In western Europe philhellenism took the form of committees which undertook the promotion and support of the struggle of the Greek revolutionaries. The first movements appeared in Germany and in German-speaking regions of Switzerland. The initiative came from people of letters, people sensitive to liberal ideas and admirers of Greek classical Antiquity. In August 1821 the philhellenic committee of Stuttgart was founded and the foundation of such committees in many German cities followed. In autumn of the same year the committees of Switzerland, first Zurich, then Lausanne and Geneva were organized. All these movements aimed initially to provide humanitarian aid and support to the civilians, especially after the news of the atrocities and slaughter wrought by the Ottomans in Constantinople, Smyrna and later Chios. Apart form humanitarian aid, for which many Christian organizations were set up, the main concern of the committees was supplying provisions, propagandistic material and also the transport of veteran European volunteers to the rebellious regions. At the same time, there was much concern with educational support in the form of scholarships for studies in French and English educational institutes but also of provision of educational materials to the affected regions.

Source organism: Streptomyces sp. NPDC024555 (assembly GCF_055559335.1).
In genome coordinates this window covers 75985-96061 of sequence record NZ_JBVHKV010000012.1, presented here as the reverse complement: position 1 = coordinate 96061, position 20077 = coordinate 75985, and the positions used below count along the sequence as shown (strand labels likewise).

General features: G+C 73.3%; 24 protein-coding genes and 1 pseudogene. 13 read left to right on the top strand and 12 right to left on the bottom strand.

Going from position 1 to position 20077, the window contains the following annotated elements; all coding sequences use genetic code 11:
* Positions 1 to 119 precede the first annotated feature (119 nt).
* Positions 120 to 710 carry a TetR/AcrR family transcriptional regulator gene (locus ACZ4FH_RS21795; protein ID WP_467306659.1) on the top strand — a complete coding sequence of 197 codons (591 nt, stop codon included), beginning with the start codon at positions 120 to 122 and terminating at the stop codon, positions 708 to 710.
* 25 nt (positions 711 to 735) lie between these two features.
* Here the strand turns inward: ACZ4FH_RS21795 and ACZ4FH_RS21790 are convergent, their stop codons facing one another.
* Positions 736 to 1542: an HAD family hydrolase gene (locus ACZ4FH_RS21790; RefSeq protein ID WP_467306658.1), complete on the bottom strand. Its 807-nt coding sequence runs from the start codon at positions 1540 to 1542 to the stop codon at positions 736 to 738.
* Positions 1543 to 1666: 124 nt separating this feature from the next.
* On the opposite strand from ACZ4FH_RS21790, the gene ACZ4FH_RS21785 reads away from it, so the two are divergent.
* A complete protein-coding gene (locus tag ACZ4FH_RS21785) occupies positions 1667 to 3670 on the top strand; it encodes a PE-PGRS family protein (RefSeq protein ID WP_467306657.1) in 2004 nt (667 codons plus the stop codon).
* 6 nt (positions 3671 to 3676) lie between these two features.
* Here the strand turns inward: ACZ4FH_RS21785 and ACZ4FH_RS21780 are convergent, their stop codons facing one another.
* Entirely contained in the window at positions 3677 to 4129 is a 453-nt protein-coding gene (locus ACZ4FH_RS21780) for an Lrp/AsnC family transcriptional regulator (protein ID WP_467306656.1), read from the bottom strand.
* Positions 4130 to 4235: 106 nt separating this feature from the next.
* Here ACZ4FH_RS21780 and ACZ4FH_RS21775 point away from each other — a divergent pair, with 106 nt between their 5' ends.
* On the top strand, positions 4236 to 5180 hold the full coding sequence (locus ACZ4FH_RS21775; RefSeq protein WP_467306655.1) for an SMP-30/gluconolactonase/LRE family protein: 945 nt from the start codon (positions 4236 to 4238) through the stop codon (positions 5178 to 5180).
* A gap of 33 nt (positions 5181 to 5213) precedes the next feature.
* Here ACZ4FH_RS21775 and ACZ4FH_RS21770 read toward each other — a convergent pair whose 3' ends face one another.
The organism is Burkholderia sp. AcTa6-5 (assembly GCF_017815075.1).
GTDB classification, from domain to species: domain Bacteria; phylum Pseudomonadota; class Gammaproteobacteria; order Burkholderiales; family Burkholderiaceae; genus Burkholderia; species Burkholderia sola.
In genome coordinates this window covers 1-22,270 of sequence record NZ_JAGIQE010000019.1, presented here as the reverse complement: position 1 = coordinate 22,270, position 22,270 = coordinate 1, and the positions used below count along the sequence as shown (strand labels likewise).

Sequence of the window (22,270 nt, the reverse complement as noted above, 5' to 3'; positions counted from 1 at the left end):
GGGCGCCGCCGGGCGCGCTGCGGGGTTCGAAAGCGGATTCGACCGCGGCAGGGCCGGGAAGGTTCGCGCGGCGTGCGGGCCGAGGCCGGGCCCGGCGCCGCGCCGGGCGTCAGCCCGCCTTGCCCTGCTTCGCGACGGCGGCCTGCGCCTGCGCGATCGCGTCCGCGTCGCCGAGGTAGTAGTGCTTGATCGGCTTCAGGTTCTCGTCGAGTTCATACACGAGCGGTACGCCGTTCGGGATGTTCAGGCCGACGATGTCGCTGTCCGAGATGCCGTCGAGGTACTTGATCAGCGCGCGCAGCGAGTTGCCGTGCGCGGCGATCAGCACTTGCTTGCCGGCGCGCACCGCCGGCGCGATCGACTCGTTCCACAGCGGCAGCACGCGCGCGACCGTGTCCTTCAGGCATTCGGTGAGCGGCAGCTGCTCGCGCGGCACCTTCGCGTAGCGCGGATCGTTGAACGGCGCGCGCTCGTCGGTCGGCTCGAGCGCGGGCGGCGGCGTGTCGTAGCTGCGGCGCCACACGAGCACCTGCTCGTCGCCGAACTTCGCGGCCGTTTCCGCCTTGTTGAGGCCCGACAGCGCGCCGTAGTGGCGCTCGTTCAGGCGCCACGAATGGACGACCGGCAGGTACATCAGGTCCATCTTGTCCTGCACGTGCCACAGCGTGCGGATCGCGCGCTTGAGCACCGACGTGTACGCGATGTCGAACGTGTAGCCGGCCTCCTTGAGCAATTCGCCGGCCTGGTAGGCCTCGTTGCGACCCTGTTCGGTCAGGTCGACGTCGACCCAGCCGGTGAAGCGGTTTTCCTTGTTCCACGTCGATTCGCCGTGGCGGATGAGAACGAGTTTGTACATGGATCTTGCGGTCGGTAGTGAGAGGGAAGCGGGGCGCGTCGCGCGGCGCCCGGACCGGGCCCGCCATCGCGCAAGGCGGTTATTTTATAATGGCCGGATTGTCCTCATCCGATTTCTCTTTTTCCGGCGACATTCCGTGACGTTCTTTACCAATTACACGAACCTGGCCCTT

The superior number of volunteers from German-speaking regions, especially during the first years of the uprising, reflects the strength of the philhellenic movement in these regions. A more active role was played by the British and French philhellenes after the second and third years of the struggle, following the change of foreign policy of their respective countries. Certainly, the supporters of Korais in Paris tried to take philhellenic initiatives from quite early on. But only after 1823 did this action acquire a substantial character with the concentration of a significant amount of money; at the same time the philhellenic committee of Marseille began. The Swiss banker Eynard, a friend of Kapodistrias and a leader in the creation of the committees of Paris and Geneva, contributed considerably to the organization of the philhellenic movement in France and Switzerland. In particular, the Charitable Society for the support of the Greeks in Paris became the centre of coordination for all European committees. In Great Britain, the Philhellenic Committee of London was founded in 1823, with which the political philosopher Jeremy Bentham was in contact. This committee played an important role in the relations between Greek revolutionaries and official British agents, but mainly on the matters that involved the granting of foreign loans.